A member of the government of the state of Karnataka, in southern India, has been forced to resign after claiming that the earthquake which killed tens of thousands of people in the western Indian state of Gujarat last week was God's punishment for atrocities against Christians.

T. John, a civil aviation minister in Karnataka's state government and a member of the Orthodox church, has handed in his resignation after widespread criticism and protests by Hindus angry at his interpretation.

The 69-year-old politician had described the Gujarat earthquake, the worst to hit India in 50 years, as "the punishment of God to the people for ill-treating Christians and minorities in the state."

He issued his controversial statement at an inter-religious meeting of the Good News Global Peace group in Bangalore, capital of Karnataka, on January 30, four days after the earthquake. He was referring to a series of attacks on Christians and Muslims in Gujarat allegedly by Hindu fundamentalist groups linked to the BJP (Bharatiya Janata Party) which controls the Gujarat government.

Gujarat, with a tiny Christian minority (0.5 percent of the state's population of 45 million), is one of the areas badly hit by Hindu fundamentalist violence against Christians in recent years. Just before Christmas 1998, churches and related buildings in the Dang region of Gujarat, in north-western India, were subjected to arson attacks, and priests and pastors were attacked. In the village of Vaki, 500 armed people attacked a church and looted nearby shops. At least seven people were taken to hospital after sustaining bullet wounds.

Early last year, Christians in Gujarat expressed alarm when the state authorities gave permission for government employees, including police and teachers, to become members of the RSS (Rashtriya Swayamsevak Sangh), a fundamentalist Hindu organization.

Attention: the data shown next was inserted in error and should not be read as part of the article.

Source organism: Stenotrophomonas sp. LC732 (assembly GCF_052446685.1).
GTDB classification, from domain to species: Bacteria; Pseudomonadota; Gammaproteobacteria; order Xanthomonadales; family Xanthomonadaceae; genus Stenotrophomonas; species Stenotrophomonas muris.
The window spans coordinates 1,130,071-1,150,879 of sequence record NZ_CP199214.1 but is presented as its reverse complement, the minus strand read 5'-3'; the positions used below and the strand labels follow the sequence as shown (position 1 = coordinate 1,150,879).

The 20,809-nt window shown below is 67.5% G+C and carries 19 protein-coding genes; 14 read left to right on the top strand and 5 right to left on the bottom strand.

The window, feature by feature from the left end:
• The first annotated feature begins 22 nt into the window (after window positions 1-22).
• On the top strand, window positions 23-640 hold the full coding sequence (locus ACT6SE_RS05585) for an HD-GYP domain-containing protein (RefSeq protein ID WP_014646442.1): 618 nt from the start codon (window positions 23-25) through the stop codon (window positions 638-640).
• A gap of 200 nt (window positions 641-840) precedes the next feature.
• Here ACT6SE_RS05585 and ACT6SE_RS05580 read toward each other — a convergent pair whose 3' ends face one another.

John also saw a divine connection between attacks on Christians in Orissa, a state in eastern India, and the cyclone that hit the region in December 1999. The storm, which claimed more than 10,000 lives, followed several attacks on Christians in the state, including the murder of an Australian Baptist missionary, Graham Stuart Staines, and his two young sons, and the murder of a Catholic priest.

News reports of John's comments in Karnataka angered the BJP which called for him to be arrested for his "indiscreet and uncharitable" comments. Other opposition parties also joined the protest, forcing the state premier, S. M. Krishna, of the Congress party, to ask the minister to step down.

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"I had not spoken with a purpose to hurt anybody. I express my apologies. I am resigning the minister's post to safeguard the interests of the state government, the chief minister, and Congress party which upholds secularism," John said in a statement. ENI was unable to reach him for further comment.

Sajan K. George, an Orthodox church member and convener of the Global Council of Indian Christians, said of John's remarks:"These comments are un-Christian." Speaking to ENI from Bangalore, George said: "The church is not retributive, and does not endorse vindictiveness." He added that, according to Christian teaching, "God is ever merciful."